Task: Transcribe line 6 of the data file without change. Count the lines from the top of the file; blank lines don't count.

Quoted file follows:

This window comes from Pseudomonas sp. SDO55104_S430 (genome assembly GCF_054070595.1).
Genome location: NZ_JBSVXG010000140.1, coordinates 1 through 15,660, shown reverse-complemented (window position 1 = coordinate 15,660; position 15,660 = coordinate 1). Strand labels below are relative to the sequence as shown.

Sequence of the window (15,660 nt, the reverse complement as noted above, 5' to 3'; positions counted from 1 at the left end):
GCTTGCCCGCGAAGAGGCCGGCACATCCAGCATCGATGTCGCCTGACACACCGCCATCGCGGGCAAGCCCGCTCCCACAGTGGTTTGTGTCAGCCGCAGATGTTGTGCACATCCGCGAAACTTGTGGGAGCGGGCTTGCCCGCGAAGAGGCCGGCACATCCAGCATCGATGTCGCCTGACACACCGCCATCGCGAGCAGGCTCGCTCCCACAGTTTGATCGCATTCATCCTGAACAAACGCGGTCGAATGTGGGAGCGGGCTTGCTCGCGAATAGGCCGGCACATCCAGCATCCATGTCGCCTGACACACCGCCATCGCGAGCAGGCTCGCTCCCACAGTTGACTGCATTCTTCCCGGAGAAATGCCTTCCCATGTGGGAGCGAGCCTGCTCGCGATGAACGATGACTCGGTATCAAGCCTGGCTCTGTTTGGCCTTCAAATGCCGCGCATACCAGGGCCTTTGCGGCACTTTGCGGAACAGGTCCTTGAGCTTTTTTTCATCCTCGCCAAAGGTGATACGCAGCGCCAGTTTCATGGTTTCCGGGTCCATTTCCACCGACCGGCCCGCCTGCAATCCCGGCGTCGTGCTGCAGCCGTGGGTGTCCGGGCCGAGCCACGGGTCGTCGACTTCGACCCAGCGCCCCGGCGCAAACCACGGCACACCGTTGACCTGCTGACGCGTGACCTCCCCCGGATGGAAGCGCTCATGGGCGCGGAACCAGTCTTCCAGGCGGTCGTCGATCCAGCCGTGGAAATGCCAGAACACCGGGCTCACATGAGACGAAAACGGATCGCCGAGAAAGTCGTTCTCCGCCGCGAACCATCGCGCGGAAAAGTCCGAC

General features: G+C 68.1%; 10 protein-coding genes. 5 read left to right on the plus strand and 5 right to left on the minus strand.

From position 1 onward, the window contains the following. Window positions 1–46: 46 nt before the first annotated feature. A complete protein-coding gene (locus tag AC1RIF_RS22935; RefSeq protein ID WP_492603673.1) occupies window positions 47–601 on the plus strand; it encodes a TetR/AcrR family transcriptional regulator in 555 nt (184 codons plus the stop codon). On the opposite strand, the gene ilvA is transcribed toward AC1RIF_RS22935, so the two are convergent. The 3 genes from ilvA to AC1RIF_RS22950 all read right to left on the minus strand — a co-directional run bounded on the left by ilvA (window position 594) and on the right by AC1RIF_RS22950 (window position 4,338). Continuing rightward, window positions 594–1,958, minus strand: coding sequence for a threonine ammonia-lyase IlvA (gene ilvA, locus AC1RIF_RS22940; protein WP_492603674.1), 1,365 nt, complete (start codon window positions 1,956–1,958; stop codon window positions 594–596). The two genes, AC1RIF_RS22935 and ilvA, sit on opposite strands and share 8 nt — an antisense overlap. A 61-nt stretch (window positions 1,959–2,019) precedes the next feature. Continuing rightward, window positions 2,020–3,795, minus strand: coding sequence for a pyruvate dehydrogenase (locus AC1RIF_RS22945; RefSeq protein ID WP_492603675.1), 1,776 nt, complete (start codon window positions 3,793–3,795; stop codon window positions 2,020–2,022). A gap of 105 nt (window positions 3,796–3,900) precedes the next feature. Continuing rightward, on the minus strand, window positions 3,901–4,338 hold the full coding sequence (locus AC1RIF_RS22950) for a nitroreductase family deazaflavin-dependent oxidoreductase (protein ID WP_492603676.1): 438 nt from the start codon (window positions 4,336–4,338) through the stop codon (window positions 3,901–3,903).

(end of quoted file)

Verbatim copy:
From position 1 onward, the window contains the following. Window positions 1–46: 46 nt before the first annotated feature. A complete protein-coding gene (locus tag AC1RIF_RS22935; RefSeq protein ID WP_492603673.1) occupies window positions 47–601 on the plus strand; it encodes a TetR/AcrR family transcriptional regulator in 555 nt (184 codons plus the stop codon). On the opposite strand, the gene ilvA is transcribed toward AC1RIF_RS22935, so the two are convergent. The 3 genes from ilvA to AC1RIF_RS22950 all read right to left on the minus strand — a co-directional run bounded on the left by ilvA (window position 594) and on the right by AC1RIF_RS22950 (window position 4,338). Continuing rightward, window positions 594–1,958, minus strand: coding sequence for a threonine ammonia-lyase IlvA (gene ilvA, locus AC1RIF_RS22940; protein WP_492603674.1), 1,365 nt, complete (start codon window positions 1,956–1,958; stop codon window positions 594–596). The two genes, AC1RIF_RS22935 and ilvA, sit on opposite strands and share 8 nt — an antisense overlap. A 61-nt stretch (window positions 1,959–2,019) precedes the next feature. Continuing rightward, window positions 2,020–3,795, minus strand: coding sequence for a pyruvate dehydrogenase (locus AC1RIF_RS22945; RefSeq protein ID WP_492603675.1), 1,776 nt, complete (start codon window positions 3,793–3,795; stop codon window positions 2,020–2,022). A gap of 105 nt (window positions 3,796–3,900) precedes the next feature. Continuing rightward, on the minus strand, window positions 3,901–4,338 hold the full coding sequence (locus AC1RIF_RS22950) for a nitroreductase family deazaflavin-dependent oxidoreductase (protein ID WP_492603676.1): 438 nt from the start codon (window positions 4,336–4,338) through the stop codon (window positions 3,901–3,903).